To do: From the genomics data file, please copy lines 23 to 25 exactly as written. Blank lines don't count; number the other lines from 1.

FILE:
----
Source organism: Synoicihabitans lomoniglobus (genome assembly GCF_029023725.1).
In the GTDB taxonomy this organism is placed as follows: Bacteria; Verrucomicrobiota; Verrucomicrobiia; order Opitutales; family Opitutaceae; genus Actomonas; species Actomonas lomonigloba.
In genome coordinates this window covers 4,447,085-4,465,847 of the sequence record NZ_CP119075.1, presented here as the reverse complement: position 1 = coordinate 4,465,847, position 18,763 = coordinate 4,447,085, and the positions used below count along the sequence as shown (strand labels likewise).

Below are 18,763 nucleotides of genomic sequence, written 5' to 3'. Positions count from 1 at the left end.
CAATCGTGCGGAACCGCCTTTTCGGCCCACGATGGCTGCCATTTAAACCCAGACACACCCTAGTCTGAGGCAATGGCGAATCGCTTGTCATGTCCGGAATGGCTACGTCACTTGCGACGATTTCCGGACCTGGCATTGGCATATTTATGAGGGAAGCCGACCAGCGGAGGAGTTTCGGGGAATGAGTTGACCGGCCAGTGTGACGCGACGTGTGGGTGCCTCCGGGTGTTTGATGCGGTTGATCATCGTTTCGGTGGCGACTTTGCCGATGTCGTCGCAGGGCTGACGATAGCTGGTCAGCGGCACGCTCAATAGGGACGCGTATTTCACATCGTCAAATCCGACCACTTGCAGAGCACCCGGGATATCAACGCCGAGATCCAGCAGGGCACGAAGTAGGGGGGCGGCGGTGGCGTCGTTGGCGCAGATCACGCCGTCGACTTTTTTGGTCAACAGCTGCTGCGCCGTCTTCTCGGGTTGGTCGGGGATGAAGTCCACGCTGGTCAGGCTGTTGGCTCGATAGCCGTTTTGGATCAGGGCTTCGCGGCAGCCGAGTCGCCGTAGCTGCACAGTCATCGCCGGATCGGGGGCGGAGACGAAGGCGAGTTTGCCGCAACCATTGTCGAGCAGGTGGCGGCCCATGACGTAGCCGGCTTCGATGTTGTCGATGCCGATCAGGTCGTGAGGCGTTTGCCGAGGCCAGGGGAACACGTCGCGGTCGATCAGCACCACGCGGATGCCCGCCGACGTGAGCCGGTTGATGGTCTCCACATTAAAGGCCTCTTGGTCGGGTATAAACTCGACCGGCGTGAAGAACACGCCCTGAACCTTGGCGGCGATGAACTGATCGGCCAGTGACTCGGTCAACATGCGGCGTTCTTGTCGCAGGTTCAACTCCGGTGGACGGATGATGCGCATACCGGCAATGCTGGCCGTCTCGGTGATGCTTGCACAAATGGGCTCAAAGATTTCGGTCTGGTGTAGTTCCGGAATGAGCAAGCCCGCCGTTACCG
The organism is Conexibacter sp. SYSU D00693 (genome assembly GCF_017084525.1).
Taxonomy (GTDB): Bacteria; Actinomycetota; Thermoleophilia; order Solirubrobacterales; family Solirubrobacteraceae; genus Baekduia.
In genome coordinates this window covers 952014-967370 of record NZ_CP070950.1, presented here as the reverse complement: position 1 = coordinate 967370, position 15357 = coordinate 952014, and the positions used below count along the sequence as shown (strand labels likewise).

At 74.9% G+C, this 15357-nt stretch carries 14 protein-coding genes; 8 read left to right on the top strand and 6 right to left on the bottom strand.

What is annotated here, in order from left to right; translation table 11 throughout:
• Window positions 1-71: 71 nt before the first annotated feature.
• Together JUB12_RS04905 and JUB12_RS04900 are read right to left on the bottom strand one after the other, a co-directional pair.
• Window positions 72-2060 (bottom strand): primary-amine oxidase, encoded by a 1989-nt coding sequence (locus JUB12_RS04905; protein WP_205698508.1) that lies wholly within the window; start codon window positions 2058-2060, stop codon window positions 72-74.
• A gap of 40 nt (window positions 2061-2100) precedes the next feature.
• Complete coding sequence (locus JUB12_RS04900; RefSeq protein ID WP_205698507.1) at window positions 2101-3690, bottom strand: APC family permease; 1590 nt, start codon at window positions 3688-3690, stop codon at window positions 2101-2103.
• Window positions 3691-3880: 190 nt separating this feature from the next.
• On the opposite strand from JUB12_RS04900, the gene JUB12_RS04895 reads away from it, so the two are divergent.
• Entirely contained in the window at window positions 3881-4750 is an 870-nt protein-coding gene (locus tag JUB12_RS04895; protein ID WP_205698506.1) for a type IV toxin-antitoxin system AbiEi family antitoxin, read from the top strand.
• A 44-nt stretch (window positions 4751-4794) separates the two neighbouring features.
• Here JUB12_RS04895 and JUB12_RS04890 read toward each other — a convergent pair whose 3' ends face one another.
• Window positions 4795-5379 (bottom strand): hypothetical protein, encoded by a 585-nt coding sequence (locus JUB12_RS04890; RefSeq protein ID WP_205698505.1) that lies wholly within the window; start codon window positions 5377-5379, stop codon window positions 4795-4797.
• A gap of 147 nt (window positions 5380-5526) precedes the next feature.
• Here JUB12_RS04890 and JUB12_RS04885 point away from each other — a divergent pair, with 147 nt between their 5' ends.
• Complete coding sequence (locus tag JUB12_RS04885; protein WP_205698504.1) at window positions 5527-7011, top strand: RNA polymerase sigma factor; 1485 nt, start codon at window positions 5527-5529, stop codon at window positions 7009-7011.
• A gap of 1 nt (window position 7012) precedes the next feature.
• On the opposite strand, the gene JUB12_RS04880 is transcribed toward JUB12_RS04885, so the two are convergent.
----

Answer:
• Here JUB12_RS04890 and JUB12_RS04885 point away from each other — a divergent pair, with 147 nt between their 5' ends.
• Complete coding sequence (locus tag JUB12_RS04885; protein WP_205698504.1) at window positions 5527-7011, top strand: RNA polymerase sigma factor; 1485 nt, start codon at window positions 5527-5529, stop codon at window positions 7009-7011.
• A gap of 1 nt (window position 7012) precedes the next feature.